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Agribank eyes collecting arrears of over N$70 million in next three months

Agribank eyes collecting arrears of over N$70 million in next three months

Agribank Chief Executive, Sakaria Nghikembua said on Friday this week, within the next two to three months the bank aims to collect between N$70 million and N$100 million from farmers who have not repaid their loans.

Agribank earlier this year revealed that the total value of arrears by farmers stands at N$500 million, however to date the bank only collected an estimated N$86 million. Through its newly implemented arrears collecting strategy, the agricultural bank wants to collect more of its outstanding debt.

Meanwhile, for the year 2017, Agribank’s loan book stands at N$2.61 billion. Nghikembua said while delivering Agribank’s performance highlights for the financial year 2016/17. He pointed out that the bank already came up with a loan book funding strategy that was approved by the board.

“For the current financial year the bank will implement a new loan book funding strategy whilst continuing to embed a high performance culture in the business,” he said.

Furthermore, the bank’s net profit increased from N$7.3 million in 2016 to N$138 million in 2017.

“This is as a result of both operating performance and a change in the method of provision on advances from a general provision based on outstanding loan balances to a specific method based on individual loan accounts,” Nghikembua noted.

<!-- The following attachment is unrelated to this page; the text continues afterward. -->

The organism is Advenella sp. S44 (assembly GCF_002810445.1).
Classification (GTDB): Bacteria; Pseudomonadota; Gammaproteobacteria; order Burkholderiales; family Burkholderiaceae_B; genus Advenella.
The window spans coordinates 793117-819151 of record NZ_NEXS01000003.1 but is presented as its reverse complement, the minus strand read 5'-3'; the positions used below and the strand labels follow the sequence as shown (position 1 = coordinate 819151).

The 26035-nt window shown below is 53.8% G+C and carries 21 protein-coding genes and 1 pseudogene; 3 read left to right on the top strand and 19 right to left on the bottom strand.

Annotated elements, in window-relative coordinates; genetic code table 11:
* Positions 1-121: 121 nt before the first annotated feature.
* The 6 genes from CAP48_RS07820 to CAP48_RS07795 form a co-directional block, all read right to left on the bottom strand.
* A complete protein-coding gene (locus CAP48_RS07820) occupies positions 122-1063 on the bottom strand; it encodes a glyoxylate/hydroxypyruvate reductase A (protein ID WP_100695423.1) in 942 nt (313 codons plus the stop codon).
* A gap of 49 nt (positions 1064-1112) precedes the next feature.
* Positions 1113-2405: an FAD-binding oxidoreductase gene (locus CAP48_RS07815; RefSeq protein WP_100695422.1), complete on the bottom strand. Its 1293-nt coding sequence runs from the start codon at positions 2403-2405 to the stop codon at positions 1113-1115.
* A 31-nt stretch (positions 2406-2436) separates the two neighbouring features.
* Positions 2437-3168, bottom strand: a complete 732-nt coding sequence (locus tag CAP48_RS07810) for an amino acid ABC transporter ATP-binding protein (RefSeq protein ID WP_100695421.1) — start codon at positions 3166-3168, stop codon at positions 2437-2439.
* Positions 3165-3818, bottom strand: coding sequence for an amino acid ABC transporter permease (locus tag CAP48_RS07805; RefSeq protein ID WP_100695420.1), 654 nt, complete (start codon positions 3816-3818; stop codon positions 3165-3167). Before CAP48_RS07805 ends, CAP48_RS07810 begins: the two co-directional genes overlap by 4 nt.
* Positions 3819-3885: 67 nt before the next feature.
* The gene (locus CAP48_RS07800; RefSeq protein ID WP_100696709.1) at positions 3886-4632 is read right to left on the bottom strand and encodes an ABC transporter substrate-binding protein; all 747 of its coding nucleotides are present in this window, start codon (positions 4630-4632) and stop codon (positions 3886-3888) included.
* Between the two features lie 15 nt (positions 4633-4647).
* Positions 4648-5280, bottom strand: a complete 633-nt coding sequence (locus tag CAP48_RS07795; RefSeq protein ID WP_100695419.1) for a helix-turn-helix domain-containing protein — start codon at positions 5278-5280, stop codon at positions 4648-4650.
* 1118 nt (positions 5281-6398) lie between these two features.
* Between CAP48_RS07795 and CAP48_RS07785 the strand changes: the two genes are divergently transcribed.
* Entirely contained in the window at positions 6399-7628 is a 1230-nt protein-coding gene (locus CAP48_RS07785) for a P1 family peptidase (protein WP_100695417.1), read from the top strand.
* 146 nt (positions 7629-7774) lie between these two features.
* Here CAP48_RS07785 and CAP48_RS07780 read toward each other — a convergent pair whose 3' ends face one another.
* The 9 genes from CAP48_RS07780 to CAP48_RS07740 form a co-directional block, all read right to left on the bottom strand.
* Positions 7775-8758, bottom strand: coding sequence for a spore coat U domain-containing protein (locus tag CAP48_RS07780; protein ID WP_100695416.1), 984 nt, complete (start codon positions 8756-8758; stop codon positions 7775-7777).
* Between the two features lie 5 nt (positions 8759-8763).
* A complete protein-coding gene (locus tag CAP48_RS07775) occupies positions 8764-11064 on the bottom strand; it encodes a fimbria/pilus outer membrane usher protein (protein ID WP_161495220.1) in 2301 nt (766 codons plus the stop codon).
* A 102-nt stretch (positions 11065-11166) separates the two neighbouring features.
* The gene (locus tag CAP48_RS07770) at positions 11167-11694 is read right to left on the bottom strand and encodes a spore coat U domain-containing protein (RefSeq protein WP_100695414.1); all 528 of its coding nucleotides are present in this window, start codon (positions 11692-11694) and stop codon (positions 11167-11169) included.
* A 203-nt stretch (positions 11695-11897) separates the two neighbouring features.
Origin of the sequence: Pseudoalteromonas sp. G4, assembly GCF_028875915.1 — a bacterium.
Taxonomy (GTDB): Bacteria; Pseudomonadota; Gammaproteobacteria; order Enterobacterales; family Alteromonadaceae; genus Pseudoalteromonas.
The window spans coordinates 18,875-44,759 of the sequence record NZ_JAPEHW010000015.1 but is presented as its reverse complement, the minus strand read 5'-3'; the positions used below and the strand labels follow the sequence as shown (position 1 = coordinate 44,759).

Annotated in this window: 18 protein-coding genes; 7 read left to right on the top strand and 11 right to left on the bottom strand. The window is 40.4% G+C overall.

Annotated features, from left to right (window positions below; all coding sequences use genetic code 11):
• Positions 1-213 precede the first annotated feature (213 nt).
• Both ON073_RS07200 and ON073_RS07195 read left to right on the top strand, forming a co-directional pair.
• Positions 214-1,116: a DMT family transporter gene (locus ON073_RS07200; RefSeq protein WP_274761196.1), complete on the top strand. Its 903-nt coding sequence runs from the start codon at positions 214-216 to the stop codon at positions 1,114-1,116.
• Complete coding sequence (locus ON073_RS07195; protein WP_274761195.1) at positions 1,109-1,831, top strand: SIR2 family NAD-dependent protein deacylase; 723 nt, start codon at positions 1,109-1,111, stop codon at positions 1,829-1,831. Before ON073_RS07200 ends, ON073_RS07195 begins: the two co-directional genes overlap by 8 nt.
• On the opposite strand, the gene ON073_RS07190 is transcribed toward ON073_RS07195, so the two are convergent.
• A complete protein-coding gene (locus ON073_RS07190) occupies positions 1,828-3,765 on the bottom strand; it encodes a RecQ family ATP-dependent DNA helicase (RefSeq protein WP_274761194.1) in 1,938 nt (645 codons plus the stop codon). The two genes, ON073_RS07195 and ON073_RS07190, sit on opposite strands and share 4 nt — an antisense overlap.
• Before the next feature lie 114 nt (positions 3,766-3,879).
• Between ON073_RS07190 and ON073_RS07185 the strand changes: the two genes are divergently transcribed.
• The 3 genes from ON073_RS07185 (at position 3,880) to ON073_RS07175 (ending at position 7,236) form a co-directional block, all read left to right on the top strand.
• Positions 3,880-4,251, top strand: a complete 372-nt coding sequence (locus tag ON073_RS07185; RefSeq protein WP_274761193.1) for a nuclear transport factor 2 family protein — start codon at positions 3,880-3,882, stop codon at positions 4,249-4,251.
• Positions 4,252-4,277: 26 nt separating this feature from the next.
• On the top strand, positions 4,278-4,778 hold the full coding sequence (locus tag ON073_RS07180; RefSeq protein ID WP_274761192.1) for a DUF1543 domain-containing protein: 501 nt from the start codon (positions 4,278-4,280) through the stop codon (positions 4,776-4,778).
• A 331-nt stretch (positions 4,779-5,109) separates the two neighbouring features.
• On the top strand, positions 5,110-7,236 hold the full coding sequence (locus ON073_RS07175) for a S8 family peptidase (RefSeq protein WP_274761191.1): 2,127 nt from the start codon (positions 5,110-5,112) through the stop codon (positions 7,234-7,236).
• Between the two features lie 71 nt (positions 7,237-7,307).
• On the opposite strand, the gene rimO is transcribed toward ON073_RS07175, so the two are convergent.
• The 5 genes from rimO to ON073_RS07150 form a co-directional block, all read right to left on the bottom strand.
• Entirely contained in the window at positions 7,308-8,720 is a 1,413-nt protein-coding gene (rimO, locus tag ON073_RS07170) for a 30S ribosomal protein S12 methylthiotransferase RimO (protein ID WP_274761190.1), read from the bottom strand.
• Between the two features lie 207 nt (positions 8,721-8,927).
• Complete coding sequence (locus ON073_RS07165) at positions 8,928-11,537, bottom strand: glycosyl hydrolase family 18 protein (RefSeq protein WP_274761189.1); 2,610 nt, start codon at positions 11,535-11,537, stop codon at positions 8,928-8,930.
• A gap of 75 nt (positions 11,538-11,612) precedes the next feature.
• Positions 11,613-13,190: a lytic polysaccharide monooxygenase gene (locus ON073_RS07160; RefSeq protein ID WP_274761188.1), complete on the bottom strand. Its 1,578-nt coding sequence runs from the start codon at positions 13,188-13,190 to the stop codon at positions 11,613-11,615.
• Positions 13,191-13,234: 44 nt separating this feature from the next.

The Individual account provisioning is in line with the Bank of Namibia’s guidelines for commercial banks (BID-2), which Agribank adopted for the 2017 financial statements.

The bank finalised its annual audit and held its annual general meeting within the prescribed six-month period after financial year-end. The annual general meeting, which took place in Windhoek on 21 September 2017, was attended by representatives of the Ministries of Finance, Land Reform and Public Enterprises.

Nghikembua said that for the past five years, the bank has been running a project to complete the capturing of the collateral securities data onto the Software Application Programme (SAP), yet this information was found by the external auditor to be inaccurate and also incomplete resulting in a qualified audit report.

“The bank has taken immediate steps to identify all capturing errors in the data and will ensure corrective action is taken to avoid a similar situation in future,” he concluded.



About The Author

Donald Matthys

Donald Matthys has been part of the media fraternity since 2015. He has been working at the Namibia Economist for the past three years mainly covering business, tourism and agriculture. Donald occasionally refers to himself as a theatre maker and has staged two theatre plays so far. Follow him on twitter at @zuleitmatthys